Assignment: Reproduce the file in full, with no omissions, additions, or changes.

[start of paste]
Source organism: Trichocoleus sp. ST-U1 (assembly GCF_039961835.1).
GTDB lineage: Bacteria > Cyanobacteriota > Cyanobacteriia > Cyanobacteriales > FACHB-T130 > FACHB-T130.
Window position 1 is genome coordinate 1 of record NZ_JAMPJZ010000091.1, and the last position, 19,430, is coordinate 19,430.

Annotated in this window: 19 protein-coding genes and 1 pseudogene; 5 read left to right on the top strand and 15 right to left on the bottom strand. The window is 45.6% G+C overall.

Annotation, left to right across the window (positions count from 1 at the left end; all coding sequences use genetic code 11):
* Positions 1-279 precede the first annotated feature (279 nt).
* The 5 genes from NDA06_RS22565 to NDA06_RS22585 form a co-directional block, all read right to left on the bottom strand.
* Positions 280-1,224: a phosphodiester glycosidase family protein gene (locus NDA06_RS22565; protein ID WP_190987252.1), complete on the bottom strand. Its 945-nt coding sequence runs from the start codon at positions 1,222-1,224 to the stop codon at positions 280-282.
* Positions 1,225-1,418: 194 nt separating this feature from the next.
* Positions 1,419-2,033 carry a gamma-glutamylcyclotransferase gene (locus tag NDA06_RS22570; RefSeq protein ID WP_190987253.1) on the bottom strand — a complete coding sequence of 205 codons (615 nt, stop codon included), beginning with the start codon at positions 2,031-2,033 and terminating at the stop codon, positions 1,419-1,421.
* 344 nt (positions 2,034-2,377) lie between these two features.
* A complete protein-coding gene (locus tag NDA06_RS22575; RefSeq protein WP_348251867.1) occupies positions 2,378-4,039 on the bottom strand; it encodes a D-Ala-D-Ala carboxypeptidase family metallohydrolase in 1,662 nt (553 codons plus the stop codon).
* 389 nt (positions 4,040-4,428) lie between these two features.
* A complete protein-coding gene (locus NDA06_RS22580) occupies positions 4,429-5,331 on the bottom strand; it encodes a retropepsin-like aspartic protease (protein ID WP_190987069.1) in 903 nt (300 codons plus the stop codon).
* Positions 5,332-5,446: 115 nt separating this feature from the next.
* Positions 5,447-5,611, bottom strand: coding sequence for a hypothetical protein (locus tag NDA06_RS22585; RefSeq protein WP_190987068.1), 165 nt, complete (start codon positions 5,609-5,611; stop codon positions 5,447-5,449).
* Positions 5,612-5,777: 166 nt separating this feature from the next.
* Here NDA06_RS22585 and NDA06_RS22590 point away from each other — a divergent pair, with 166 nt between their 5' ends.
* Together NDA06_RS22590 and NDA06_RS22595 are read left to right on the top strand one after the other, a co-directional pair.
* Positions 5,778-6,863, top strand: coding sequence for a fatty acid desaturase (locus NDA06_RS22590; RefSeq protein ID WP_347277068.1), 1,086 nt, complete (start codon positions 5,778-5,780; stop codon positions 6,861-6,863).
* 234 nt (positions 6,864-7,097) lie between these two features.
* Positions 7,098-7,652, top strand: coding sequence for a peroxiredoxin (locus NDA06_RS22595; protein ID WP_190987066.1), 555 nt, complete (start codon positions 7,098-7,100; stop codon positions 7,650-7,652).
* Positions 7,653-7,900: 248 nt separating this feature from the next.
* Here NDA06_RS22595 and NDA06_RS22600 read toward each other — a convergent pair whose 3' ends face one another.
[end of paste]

Source organism: Trichocoleus sp. ST-U1 (assembly GCF_039961835.1).
GTDB lineage: Bacteria > Cyanobacteriota > Cyanobacteriia > Cyanobacteriales > FACHB-T130 > FACHB-T130.
Window position 1 is genome coordinate 1 of record NZ_JAMPJZ010000091.1, and the last position, 19,430, is coordinate 19,430.

Annotated in this window: 19 protein-coding genes and 1 pseudogene; 5 read left to right on the top strand and 15 right to left on the bottom strand. The window is 45.6% G+C overall.

Annotation, left to right across the window (positions count from 1 at the left end; all coding sequences use genetic code 11):
* Positions 1-279 precede the first annotated feature (279 nt).
* The 5 genes from NDA06_RS22565 to NDA06_RS22585 form a co-directional block, all read right to left on the bottom strand.
* Positions 280-1,224: a phosphodiester glycosidase family protein gene (locus NDA06_RS22565; protein ID WP_190987252.1), complete on the bottom strand. Its 945-nt coding sequence runs from the start codon at positions 1,222-1,224 to the stop codon at positions 280-282.
* Positions 1,225-1,418: 194 nt separating this feature from the next.
* Positions 1,419-2,033 carry a gamma-glutamylcyclotransferase gene (locus tag NDA06_RS22570; RefSeq protein ID WP_190987253.1) on the bottom strand — a complete coding sequence of 205 codons (615 nt, stop codon included), beginning with the start codon at positions 2,031-2,033 and terminating at the stop codon, positions 1,419-1,421.
* 344 nt (positions 2,034-2,377) lie between these two features.
* A complete protein-coding gene (locus tag NDA06_RS22575; RefSeq protein WP_348251867.1) occupies positions 2,378-4,039 on the bottom strand; it encodes a D-Ala-D-Ala carboxypeptidase family metallohydrolase in 1,662 nt (553 codons plus the stop codon).
* 389 nt (positions 4,040-4,428) lie between these two features.
* A complete protein-coding gene (locus NDA06_RS22580) occupies positions 4,429-5,331 on the bottom strand; it encodes a retropepsin-like aspartic protease (protein ID WP_190987069.1) in 903 nt (300 codons plus the stop codon).
* Positions 5,332-5,446: 115 nt separating this feature from the next.
* Positions 5,447-5,611, bottom strand: coding sequence for a hypothetical protein (locus tag NDA06_RS22585; RefSeq protein WP_190987068.1), 165 nt, complete (start codon positions 5,609-5,611; stop codon positions 5,447-5,449).
* Positions 5,612-5,777: 166 nt separating this feature from the next.
* Here NDA06_RS22585 and NDA06_RS22590 point away from each other — a divergent pair, with 166 nt between their 5' ends.
* Together NDA06_RS22590 and NDA06_RS22595 are read left to right on the top strand one after the other, a co-directional pair.
* Positions 5,778-6,863, top strand: coding sequence for a fatty acid desaturase (locus NDA06_RS22590; RefSeq protein ID WP_347277068.1), 1,086 nt, complete (start codon positions 5,778-5,780; stop codon positions 6,861-6,863).
* 234 nt (positions 6,864-7,097) lie between these two features.
* Positions 7,098-7,652, top strand: coding sequence for a peroxiredoxin (locus NDA06_RS22595; protein ID WP_190987066.1), 555 nt, complete (start codon positions 7,098-7,100; stop codon positions 7,650-7,652).
* Positions 7,653-7,900: 248 nt separating this feature from the next.
* Here NDA06_RS22595 and NDA06_RS22600 read toward each other — a convergent pair whose 3' ends face one another.